Oregon, Weather, wildfire

As warm weather moves in, ODF cautions against burning

A September 13, 2017 wildfire burns near Balm Grove in Gales Creek. Photo: Chas Hundley

OREGON – Spring officially began on Thursday, March 19, and Oregon Department of Forestry officials are already warning of increased wildfire risk as warm, drier weather moves in.

“The first week of spring has emergency responders concerned,” read a statement from the agency, which manages Oregon’s state-owned forest, and doubles as a fire response agency in hundreds of wildfires every year.

According to ODF, there have already been 18 fires that have escaped control on private, county, state, and federal lands protected by the agency. 

Last year, the Santiam Park Fire burned nearly 200 acres between March 19 and 20, causing at least $332,000 in damage, forced home evacuations, and shuttered the North Santiam State Recreation Area for much of the season, according to the Statesman-Journal

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“As we all practice social distancing and spend more time at home, it is an excellent time to clean up around the property to abate any fire risk for this summer,” said ODF Fire Prevention Coordinator Tom Fields. “But it’s best to just hold off burning any yard debris until calmer conditions return.”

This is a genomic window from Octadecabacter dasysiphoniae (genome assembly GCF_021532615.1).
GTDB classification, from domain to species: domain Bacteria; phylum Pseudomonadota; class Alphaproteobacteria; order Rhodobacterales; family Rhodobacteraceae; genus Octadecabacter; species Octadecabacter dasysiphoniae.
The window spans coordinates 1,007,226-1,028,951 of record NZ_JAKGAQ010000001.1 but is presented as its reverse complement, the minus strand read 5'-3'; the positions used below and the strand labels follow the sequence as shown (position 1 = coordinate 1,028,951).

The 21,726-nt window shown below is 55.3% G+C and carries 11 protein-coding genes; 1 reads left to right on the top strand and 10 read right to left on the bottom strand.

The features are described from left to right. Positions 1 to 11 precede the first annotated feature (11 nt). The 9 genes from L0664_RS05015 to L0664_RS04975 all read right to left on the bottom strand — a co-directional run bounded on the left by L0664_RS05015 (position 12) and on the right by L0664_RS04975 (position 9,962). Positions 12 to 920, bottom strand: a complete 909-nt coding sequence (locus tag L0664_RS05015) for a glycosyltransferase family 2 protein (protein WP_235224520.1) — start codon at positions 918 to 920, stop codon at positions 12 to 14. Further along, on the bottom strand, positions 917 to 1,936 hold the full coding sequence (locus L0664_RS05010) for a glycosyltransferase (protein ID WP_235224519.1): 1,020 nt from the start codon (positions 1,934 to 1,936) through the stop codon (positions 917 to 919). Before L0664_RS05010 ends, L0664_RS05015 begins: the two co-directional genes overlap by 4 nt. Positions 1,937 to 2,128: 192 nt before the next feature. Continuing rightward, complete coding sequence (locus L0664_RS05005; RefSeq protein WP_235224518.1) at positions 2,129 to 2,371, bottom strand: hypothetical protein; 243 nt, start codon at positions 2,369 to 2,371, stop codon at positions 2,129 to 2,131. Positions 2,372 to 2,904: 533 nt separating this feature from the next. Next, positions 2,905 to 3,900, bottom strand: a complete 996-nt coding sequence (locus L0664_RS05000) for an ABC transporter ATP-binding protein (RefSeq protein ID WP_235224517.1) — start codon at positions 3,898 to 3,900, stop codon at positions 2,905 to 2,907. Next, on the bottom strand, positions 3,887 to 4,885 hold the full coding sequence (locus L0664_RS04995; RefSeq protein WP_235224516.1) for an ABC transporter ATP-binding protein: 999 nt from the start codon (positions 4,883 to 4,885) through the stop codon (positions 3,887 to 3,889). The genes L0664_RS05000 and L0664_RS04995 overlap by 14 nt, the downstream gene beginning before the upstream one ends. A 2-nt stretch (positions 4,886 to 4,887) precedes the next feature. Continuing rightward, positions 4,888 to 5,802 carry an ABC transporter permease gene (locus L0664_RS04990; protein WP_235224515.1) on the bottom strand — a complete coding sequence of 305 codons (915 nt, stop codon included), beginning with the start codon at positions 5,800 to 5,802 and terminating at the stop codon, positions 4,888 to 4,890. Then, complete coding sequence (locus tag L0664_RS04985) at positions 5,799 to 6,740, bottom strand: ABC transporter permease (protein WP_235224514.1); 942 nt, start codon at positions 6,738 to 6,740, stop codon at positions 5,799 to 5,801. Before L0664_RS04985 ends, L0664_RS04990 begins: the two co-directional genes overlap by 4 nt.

Though rain is in the forecast for next week, emergency responders are asking the public to avoid using fire in any form this week until favorable conditions return. 

If burning is your choice of debris disposal, wait until milder conditions return and follow these guidelines from the Oregon Department of Forestry:

— Place yard debris in an open area away from structures, trees and power lines.

— Create small piles (4’ x 4’) to better manage the burn.

— Cover portions of piles with polyethylene plastic (landscape material) to keep a portion dry for lighting later.

— When conditions improve, check with your local fire agency for any regulations in place.

— Never burn under windy conditions.

— To maintain containment, create a perimeter around the pile at a minimum of 3 feet, scraped clear to bare mineral soil.

— Keep a shovel and charged hose nearby to manage the burn.

— Make sure the pile is dead out before leaving.

— Return periodically over several weeks to make sure the pile is still out: No heat, no smoke.

— While the official start of fire season may still be a couple of months away, now is not the time to add more strain to the system, further taxing the capacity of first responders.

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Chas Hundley is the editor of the Banks Post and sister news publications the Gales Creek Journal and the Salmonberry Magazine. He grew up in Gales Creek and has a cat.

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